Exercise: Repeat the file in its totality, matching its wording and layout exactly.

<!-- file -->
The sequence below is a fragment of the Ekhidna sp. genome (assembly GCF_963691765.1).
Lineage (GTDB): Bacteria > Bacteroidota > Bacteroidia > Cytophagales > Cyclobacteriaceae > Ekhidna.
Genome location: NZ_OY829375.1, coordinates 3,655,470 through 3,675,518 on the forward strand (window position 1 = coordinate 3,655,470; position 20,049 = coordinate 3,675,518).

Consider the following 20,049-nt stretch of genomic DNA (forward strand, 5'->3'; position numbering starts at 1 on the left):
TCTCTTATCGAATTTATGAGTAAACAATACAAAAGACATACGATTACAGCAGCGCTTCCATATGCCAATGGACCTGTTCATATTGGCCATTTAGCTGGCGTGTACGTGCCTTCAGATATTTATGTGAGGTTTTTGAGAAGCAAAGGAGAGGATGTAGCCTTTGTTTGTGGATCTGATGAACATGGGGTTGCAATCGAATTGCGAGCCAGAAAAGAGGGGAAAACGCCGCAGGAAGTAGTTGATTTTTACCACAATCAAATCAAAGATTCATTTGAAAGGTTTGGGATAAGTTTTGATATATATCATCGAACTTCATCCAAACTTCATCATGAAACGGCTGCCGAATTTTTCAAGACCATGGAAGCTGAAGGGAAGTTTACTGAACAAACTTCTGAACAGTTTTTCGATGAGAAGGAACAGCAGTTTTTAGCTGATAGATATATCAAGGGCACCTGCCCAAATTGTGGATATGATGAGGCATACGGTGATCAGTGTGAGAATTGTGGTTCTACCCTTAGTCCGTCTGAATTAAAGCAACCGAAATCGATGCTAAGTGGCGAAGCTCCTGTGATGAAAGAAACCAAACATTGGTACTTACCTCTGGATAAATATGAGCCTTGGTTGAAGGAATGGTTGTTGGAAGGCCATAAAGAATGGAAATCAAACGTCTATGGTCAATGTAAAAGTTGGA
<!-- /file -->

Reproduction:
The sequence below is a fragment of the Ekhidna sp. genome (assembly GCF_963691765.1).
Lineage (GTDB): Bacteria > Bacteroidota > Bacteroidia > Cytophagales > Cyclobacteriaceae > Ekhidna.
Genome location: NZ_OY829375.1, coordinates 3,655,470 through 3,675,518 on the forward strand (window position 1 = coordinate 3,655,470; position 20,049 = coordinate 3,675,518).

Consider the following 20,049-nt stretch of genomic DNA (forward strand, 5'->3'; position numbering starts at 1 on the left):
TCTCTTATCGAATTTATGAGTAAACAATACAAAAGACATACGATTACAGCAGCGCTTCCATATGCCAATGGACCTGTTCATATTGGCCATTTAGCTGGCGTGTACGTGCCTTCAGATATTTATGTGAGGTTTTTGAGAAGCAAAGGAGAGGATGTAGCCTTTGTTTGTGGATCTGATGAACATGGGGTTGCAATCGAATTGCGAGCCAGAAAAGAGGGGAAAACGCCGCAGGAAGTAGTTGATTTTTACCACAATCAAATCAAAGATTCATTTGAAAGGTTTGGGATAAGTTTTGATATATATCATCGAACTTCATCCAAACTTCATCATGAAACGGCTGCCGAATTTTTCAAGACCATGGAAGCTGAAGGGAAGTTTACTGAACAAACTTCTGAACAGTTTTTCGATGAGAAGGAACAGCAGTTTTTAGCTGATAGATATATCAAGGGCACCTGCCCAAATTGTGGATATGATGAGGCATACGGTGATCAGTGTGAGAATTGTGGTTCTACCCTTAGTCCGTCTGAATTAAAGCAACCGAAATCGATGCTAAGTGGCGAAGCTCCTGTGATGAAAGAAACCAAACATTGGTACTTACCTCTGGATAAATATGAGCCTTGGTTGAAGGAATGGTTGTTGGAAGGCCATAAAGAATGGAAATCAAACGTCTATGGTCAATGTAAAAGTTGGA